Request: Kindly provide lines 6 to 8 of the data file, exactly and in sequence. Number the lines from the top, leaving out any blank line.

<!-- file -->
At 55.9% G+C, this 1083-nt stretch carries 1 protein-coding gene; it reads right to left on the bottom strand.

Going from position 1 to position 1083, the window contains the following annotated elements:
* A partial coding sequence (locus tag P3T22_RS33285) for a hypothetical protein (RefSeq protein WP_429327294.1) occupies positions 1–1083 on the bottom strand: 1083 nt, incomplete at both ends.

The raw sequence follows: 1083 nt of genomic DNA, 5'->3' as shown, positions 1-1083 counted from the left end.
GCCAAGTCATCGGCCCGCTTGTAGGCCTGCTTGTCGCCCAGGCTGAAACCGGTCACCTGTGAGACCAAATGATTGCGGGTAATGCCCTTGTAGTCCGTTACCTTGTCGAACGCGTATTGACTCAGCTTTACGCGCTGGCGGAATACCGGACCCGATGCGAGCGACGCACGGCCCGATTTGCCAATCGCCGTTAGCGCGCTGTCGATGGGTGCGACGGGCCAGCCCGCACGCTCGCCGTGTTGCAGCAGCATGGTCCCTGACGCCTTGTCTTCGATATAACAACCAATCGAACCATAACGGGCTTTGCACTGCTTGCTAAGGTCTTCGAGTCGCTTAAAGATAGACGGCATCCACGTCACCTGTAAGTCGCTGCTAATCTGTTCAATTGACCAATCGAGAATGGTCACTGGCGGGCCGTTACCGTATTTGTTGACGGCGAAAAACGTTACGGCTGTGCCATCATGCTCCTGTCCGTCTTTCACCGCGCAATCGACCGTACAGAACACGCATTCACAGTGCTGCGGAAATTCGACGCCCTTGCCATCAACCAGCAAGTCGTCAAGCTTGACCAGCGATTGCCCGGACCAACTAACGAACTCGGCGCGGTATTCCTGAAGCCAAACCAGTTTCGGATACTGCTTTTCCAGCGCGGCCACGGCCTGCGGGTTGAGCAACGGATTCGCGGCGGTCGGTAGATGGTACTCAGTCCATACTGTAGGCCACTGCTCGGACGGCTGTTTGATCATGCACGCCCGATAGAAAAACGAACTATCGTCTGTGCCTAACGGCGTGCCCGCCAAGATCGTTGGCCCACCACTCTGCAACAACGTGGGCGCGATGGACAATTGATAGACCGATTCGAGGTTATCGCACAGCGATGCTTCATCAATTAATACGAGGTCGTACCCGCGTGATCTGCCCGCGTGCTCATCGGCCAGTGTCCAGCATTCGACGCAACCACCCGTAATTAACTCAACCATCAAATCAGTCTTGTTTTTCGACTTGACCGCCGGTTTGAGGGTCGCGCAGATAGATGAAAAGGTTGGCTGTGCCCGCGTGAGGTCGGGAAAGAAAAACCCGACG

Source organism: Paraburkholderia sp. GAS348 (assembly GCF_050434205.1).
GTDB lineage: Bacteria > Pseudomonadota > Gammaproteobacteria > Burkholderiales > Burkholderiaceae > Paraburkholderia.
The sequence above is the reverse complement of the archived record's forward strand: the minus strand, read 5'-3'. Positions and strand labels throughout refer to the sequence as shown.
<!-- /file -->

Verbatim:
Source organism: Paraburkholderia sp. GAS348 (assembly GCF_050434205.1).
GTDB lineage: Bacteria > Pseudomonadota > Gammaproteobacteria > Burkholderiales > Burkholderiaceae > Paraburkholderia.
The sequence above is the reverse complement of the archived record's forward strand: the minus strand, read 5'-3'. Positions and strand labels throughout refer to the sequence as shown.